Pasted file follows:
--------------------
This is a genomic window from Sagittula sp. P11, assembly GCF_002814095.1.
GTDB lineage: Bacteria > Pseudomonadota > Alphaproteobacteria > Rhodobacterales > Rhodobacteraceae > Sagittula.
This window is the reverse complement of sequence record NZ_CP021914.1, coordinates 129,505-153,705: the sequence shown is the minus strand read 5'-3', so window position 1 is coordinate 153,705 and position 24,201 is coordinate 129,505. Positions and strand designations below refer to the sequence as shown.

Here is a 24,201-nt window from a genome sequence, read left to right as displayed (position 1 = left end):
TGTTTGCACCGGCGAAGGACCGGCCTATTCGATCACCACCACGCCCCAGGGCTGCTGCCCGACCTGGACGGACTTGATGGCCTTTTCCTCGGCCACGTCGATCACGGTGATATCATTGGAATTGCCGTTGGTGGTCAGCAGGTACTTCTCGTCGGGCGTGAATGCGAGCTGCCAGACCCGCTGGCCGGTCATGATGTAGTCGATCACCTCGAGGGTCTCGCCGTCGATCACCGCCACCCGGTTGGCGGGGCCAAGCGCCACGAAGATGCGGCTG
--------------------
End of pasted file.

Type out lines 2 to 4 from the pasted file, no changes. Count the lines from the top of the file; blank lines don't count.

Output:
GTDB lineage: Bacteria > Pseudomonadota > Alphaproteobacteria > Rhodobacterales > Rhodobacteraceae > Sagittula.
This window is the reverse complement of sequence record NZ_CP021914.1, coordinates 129,505-153,705: the sequence shown is the minus strand read 5'-3', so window position 1 is coordinate 153,705 and position 24,201 is coordinate 129,505. Positions and strand designations below refer to the sequence as shown.

Here is a 24,201-nt window from a genome sequence, read left to right as displayed (position 1 = left end):